What to look for when choosing a tie and caring for your ties

On the surface, a tie isn’t an overly complex item of clothing, though the more you learn about their various methods of construction, the more you realise that they vary greatly from maker to maker.

Choosing a tie that will last a long time and always look good is made much easier when you know the few key things to look for which make all the difference.

Fold count is irrelevant:

It’s become popular to market a ties quality based on the number of folds it has. Years ago, a 7 fold tie (folded in on itself 7 times and generally without any lining) was seen as the benchmark for luxury and quality, the reasoning being that it it required more silk to make and added a great deal of fullness to the finished product.

It’s no longer surprising to now see 11 fold ties manufactured with the same methodology being applied (more silk, more cost, more fullness). As much marketing goes into the finished product, it remains largely irrelevant. As with most things, it comes down to balance. The thickness of the cloth needs to be properly balanced with the construction method and it takes an expert to know that balance. A 3 fold tie with the right weight of cloth and lining will look (and knot) much better than a 7 fold tie with the wrong cloth which is too thick. One of my favourite ties is from Anna Matuozzo in Naples, it’s a linen 3 fold, has no lining and it’s perfect. Anna and Simona know how to find the right balance and, as a result, the tie works. I’m all for ties with a high fold count (I own several 7 folds) and when the right balance is found, they can be great, just don’t make it a primary consideration when choosing a tie.

11 folds

11 folds

Quality and size of the knot:

A lot of us won’t even try on a tie before buying it. If the colours and feel of it seem OK, that’s usually enough to make a decision. Problem is, if a tie won’t reliably hold a knot, it will drive you quietly crazy within a few wears. If the cloth won’t bind against itself, the knot will constantly slip, leaving a gap between the top of your tie and your collar, forcing you to constantly adjust it. So, if you have the opportunity, try the tie on, shift it around a little bit and get a feel for how well the knot holds. Once you’ve found a maker who you’re confident with (as I am with Drake’s) you can then be reasonably confident in picking up more of their ties in the future without having to worry about trying them on. My feeling with Drake’s is that they’re as bothered about this stuff as I am, so they’re unlikely to produce a tie which they’re not equally happy with.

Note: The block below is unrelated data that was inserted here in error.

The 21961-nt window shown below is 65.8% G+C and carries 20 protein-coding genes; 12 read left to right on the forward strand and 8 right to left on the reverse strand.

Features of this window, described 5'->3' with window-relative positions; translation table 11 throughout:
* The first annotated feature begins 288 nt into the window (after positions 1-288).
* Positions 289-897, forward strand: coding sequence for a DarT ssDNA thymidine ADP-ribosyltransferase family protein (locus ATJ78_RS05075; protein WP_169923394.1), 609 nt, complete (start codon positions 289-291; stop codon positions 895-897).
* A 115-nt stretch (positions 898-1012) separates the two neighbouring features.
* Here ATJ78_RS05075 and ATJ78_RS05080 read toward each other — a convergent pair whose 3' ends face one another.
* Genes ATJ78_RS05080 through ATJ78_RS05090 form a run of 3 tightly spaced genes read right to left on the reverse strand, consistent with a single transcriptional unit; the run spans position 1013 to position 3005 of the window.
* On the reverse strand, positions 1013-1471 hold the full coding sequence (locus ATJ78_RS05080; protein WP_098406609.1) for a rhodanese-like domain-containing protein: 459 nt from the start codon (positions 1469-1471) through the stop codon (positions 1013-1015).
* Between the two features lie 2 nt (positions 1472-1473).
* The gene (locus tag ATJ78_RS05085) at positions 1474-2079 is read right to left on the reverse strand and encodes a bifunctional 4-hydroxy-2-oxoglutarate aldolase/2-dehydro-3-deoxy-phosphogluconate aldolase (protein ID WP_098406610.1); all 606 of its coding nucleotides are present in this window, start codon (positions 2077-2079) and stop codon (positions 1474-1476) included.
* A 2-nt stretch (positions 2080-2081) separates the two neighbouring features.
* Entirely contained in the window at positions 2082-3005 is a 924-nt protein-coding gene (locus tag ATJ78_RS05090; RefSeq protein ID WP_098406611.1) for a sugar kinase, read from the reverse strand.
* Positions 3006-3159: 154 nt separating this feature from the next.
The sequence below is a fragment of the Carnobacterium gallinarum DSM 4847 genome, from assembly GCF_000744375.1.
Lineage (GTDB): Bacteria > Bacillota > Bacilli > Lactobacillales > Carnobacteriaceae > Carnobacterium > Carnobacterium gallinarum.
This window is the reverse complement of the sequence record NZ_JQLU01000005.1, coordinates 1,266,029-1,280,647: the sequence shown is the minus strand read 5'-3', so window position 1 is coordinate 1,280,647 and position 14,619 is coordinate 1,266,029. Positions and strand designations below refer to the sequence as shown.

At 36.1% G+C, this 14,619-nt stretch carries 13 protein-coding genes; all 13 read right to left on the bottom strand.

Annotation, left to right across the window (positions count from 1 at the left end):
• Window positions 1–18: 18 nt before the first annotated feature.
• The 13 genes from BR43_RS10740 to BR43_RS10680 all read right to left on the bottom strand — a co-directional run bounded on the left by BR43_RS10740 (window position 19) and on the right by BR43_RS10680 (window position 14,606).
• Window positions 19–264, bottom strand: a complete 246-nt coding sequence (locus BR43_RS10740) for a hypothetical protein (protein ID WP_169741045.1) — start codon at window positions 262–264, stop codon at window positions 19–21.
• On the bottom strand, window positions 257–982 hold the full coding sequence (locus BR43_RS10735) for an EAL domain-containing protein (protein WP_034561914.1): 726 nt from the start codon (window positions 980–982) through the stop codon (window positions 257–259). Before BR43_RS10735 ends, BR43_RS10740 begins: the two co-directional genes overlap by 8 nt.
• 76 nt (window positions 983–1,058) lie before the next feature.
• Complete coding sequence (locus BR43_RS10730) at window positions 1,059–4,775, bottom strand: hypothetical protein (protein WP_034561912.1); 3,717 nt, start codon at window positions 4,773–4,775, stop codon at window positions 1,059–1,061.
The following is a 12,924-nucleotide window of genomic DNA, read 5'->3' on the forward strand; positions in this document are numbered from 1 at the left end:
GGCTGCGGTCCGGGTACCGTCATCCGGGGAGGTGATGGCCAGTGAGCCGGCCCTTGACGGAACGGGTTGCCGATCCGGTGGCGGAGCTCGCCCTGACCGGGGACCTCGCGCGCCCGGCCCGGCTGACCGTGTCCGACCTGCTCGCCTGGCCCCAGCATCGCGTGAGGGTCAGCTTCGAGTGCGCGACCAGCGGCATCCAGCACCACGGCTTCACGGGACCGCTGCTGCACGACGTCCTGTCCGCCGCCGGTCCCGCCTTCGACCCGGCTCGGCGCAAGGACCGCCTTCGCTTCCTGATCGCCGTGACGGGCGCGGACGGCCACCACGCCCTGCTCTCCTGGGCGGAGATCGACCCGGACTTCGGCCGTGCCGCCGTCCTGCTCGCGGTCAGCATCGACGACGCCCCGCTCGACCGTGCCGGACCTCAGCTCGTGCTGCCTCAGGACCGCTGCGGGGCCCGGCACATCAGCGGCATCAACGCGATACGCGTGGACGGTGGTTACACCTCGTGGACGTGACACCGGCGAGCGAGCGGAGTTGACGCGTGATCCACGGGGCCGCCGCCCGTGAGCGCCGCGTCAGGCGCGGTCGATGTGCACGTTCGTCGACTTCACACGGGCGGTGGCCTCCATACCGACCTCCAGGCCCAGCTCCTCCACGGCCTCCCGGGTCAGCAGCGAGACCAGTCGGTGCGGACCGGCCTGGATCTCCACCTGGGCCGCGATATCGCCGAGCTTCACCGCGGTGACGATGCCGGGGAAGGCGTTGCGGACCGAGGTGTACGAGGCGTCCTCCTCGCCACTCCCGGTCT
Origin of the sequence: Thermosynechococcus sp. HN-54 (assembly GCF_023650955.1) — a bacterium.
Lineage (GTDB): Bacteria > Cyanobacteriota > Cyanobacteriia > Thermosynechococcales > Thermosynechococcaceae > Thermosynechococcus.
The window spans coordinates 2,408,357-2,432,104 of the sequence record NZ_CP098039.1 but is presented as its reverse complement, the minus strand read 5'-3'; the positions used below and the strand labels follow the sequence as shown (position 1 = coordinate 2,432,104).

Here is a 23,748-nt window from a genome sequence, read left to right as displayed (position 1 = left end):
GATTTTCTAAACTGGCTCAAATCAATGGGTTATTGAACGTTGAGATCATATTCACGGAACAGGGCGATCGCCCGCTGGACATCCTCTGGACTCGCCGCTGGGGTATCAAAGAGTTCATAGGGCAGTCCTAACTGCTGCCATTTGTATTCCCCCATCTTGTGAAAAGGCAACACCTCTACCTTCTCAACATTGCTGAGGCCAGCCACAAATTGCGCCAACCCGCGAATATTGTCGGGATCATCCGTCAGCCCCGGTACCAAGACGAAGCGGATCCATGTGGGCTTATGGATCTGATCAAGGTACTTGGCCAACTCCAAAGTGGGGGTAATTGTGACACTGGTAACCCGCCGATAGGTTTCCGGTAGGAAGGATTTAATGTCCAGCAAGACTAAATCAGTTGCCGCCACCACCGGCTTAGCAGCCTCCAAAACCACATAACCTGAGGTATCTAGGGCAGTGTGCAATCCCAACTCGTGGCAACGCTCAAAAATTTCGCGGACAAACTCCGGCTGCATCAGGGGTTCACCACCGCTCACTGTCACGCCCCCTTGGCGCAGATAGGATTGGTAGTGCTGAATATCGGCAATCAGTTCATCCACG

Secondly, make sure the size of the knot suits your proportions. If you use a traditional four-in-hand knot (widely regarded as the only true tie knot) you’ll want to make sure the size of the knot suits the tie. If an overly thick wool or silk is used, it often appears too chunky for anyone of a standard-ish build, but may look perfect on someone who’s 6.4′ and broad shouldered. This leads nicely into the next point; width.


I’m 5’10 and slimmish. A 9 centimetre wide tie (measured at its widest point) looks ridiculous on me, yet a 7 or 8 centimetre tie is perfect. It’s a small change, but very noticeable. Put that same 9 centimetre tie on the 6.4′ guy mentioned above and odds are he’ll look great. Find your sweet spot, then you can reliably choose ties with that measurement from then on. Length also matters, but if a tie is a little long, you can always slip the rear blade into your waist band. I still do it with several of my ties and anyone who has a problem with you doing this is being overly precious and fussy.